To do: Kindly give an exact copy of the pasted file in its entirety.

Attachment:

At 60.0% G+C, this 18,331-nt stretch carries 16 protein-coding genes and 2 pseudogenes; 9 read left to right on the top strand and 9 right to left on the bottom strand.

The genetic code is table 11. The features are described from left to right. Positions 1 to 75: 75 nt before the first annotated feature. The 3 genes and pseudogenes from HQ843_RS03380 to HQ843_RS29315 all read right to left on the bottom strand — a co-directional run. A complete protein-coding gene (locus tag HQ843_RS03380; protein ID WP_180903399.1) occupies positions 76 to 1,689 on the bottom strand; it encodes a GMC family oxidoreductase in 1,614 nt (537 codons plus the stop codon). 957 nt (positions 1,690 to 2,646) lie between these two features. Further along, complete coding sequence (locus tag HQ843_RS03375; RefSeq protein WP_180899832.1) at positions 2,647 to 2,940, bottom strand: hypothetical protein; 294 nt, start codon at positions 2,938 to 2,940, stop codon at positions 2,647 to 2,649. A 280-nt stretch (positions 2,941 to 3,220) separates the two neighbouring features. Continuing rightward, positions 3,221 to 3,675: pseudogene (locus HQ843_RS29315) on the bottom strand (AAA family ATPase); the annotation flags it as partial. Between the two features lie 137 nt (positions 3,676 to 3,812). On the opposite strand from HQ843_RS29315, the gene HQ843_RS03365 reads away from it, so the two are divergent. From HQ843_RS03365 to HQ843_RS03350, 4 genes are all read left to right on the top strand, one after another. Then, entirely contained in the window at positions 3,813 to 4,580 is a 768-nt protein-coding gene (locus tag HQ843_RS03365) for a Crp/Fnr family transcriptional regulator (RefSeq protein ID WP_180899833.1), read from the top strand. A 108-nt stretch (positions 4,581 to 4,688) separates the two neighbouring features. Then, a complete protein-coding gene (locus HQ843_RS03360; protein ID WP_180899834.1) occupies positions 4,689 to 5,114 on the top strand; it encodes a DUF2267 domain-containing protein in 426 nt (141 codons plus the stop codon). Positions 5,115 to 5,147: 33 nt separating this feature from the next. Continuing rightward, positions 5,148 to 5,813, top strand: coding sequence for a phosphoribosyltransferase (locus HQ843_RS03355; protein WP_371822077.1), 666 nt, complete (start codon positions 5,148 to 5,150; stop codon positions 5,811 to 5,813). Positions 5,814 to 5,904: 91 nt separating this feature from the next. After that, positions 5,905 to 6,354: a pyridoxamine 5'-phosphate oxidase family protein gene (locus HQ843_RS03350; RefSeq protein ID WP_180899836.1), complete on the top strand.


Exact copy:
At 60.0% G+C, this 18,331-nt stretch carries 16 protein-coding genes and 2 pseudogenes; 9 read left to right on the top strand and 9 right to left on the bottom strand.

The genetic code is table 11. The features are described from left to right. Positions 1 to 75: 75 nt before the first annotated feature. The 3 genes and pseudogenes from HQ843_RS03380 to HQ843_RS29315 all read right to left on the bottom strand — a co-directional run. A complete protein-coding gene (locus tag HQ843_RS03380; protein ID WP_180903399.1) occupies positions 76 to 1,689 on the bottom strand; it encodes a GMC family oxidoreductase in 1,614 nt (537 codons plus the stop codon). 957 nt (positions 1,690 to 2,646) lie between these two features. Further along, complete coding sequence (locus tag HQ843_RS03375; RefSeq protein WP_180899832.1) at positions 2,647 to 2,940, bottom strand: hypothetical protein; 294 nt, start codon at positions 2,938 to 2,940, stop codon at positions 2,647 to 2,649. A 280-nt stretch (positions 2,941 to 3,220) separates the two neighbouring features. Continuing rightward, positions 3,221 to 3,675: pseudogene (locus HQ843_RS29315) on the bottom strand (AAA family ATPase); the annotation flags it as partial. Between the two features lie 137 nt (positions 3,676 to 3,812). On the opposite strand from HQ843_RS29315, the gene HQ843_RS03365 reads away from it, so the two are divergent. From HQ843_RS03365 to HQ843_RS03350, 4 genes are all read left to right on the top strand, one after another. Then, entirely contained in the window at positions 3,813 to 4,580 is a 768-nt protein-coding gene (locus tag HQ843_RS03365) for a Crp/Fnr family transcriptional regulator (RefSeq protein ID WP_180899833.1), read from the top strand. A 108-nt stretch (positions 4,581 to 4,688) separates the two neighbouring features. Then, a complete protein-coding gene (locus HQ843_RS03360; protein ID WP_180899834.1) occupies positions 4,689 to 5,114 on the top strand; it encodes a DUF2267 domain-containing protein in 426 nt (141 codons plus the stop codon). Positions 5,115 to 5,147: 33 nt separating this feature from the next. Continuing rightward, positions 5,148 to 5,813, top strand: coding sequence for a phosphoribosyltransferase (locus HQ843_RS03355; protein WP_371822077.1), 666 nt, complete (start codon positions 5,148 to 5,150; stop codon positions 5,811 to 5,813). Positions 5,814 to 5,904: 91 nt separating this feature from the next. After that, positions 5,905 to 6,354: a pyridoxamine 5'-phosphate oxidase family protein gene (locus HQ843_RS03350; RefSeq protein ID WP_180899836.1), complete on the top strand.